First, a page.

Prior to becoming a teacher, Will worked for the National Trust for 10 years and an early experience opened his eyes to the power of nature to bring out the best in people. Every Friday he collected a group of young jobseekers who had to participate in volunteering to remain eligible for benefits. Many of the young people involved had recognised drug and alcohol problems and Will was unsure about how much his new crew would benefit from the planned outdoor rehabilitation programme.


‘I’ve never been so happy to be so completely wrong,’ Will remembers. ‘After a tiring day cutting back invasive rhododendrons, my young team came to life with an amazing sense of purpose. The time outside in nature, camaraderie and all the fresh air and exercise, was the most tremendous tonic for all and by the end of the day no one wanted to stop!’


As he progressed in his career with the National Trust, Will found his job slowly detached from being outside with others and became more office based and target driven. It was the memory of how those young jobseekers blossomed in the fresh air that led him to teaching with a strong focus on taking children out into nature.


Will joined SCS in September, from Windlesham House School, with the aim of leaving the place (SCS) better than he found it and working to ensure all pupils have memorable experiences, learn a lot, and make meaningful friendships outside. His strategy to achieve this aim is simple. Working together with the passionate and talented SCS staff team, he hopes to rewild your child and their school environment.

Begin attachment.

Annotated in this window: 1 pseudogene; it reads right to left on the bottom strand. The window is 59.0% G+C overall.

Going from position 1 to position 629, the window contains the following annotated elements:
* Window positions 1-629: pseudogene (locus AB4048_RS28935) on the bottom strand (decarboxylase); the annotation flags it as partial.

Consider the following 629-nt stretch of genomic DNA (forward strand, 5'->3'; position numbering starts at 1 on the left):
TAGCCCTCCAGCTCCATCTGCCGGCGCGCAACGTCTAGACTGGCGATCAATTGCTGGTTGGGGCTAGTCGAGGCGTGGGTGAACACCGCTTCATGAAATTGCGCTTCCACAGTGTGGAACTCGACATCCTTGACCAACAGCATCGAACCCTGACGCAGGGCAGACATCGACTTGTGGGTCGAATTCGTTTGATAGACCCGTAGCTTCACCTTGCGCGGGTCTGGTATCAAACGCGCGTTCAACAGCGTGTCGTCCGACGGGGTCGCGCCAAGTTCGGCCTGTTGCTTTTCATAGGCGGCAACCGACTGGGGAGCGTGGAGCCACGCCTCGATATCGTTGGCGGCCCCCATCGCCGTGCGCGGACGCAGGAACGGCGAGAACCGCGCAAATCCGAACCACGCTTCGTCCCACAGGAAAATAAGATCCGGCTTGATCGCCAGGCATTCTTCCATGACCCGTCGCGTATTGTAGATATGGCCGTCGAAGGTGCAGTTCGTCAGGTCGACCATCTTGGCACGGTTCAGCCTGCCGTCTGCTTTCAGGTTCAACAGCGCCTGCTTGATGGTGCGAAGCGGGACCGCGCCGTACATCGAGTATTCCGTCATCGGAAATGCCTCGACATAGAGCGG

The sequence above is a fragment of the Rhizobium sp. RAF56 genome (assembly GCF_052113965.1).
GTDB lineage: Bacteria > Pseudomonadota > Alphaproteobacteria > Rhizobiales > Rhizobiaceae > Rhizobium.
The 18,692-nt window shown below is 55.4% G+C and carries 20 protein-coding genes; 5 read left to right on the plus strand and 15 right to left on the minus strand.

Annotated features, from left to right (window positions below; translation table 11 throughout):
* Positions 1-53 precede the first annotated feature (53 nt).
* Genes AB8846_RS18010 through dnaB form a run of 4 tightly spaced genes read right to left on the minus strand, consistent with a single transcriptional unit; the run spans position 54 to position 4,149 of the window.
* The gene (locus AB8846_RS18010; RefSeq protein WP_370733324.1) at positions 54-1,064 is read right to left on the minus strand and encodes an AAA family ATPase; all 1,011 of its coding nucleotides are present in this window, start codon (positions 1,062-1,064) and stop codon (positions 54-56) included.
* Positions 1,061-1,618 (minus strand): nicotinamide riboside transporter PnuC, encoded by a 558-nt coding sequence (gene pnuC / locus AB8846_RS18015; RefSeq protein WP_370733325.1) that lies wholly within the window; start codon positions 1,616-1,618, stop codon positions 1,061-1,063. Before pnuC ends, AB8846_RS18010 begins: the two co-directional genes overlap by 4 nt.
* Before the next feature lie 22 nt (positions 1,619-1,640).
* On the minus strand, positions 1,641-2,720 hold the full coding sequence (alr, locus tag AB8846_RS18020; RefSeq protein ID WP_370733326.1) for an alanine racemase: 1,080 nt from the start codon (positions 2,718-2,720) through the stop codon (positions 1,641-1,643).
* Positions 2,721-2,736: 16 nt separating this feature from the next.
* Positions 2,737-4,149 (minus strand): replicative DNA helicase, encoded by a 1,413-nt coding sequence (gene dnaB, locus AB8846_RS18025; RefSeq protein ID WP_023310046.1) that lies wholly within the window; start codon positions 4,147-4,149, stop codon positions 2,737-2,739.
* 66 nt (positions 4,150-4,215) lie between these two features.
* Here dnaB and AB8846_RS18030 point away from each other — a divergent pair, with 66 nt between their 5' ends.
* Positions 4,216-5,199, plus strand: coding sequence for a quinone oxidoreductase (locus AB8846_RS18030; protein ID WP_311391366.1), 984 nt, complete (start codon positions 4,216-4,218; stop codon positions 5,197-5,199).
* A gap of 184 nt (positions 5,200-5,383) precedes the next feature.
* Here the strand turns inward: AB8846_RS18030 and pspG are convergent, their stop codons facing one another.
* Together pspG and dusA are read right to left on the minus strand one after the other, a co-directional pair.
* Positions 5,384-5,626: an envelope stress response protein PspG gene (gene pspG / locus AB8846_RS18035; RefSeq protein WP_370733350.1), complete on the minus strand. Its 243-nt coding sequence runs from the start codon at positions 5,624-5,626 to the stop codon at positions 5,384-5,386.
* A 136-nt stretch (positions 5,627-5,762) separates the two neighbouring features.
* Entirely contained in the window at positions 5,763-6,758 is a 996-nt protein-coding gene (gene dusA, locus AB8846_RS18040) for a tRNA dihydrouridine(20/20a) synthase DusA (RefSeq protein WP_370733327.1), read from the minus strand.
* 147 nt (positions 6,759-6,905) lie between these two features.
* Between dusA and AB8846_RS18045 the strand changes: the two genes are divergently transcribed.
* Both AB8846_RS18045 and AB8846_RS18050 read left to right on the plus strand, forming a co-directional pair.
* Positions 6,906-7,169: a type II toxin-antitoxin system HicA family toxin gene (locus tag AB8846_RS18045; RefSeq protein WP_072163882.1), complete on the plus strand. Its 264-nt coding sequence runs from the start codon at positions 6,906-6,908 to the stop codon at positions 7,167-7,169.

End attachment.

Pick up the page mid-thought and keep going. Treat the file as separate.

Rewilding is an increasingly mainstream environmental movement committed to reversing the destruction of the natural world by doing (almost) nothing. It is all about relinquishing control. It is the reverse of conventional conservation policy. There is no box ticking, no target driven initiatives. Instead, land is given back to nature. Rivers are re-wiggled, scrub areas are left to grow, verges are planted with native wildflowers and, in larger areas such as the Knepp Estate,[5] herbivores have been reintroduced to create dynamic habitats through natural seed dispersal.


Having worked as a guide at the Knepp Estate, Will is a huge supporter of the ‘Great Landscape Experiment’ the estate launched nearly twenty years ago. In 2002, the owners decided to hand the reins back to nature and create: ‘A Biodiverse Wilderness Area in the Low-Weald of Sussex’. Their hands-off method has produced remarkable wildlife successes in a relatively short space of time and also offered solutions for ‘soil restoration, flood mitigation, water and air purification, pollinating insects and carbon sequestration. It is visited by numerous conservation organisations, including the RSPB, Wildlife Trusts and the National Trust, as well as policy makers, farmers and land-owners’[6].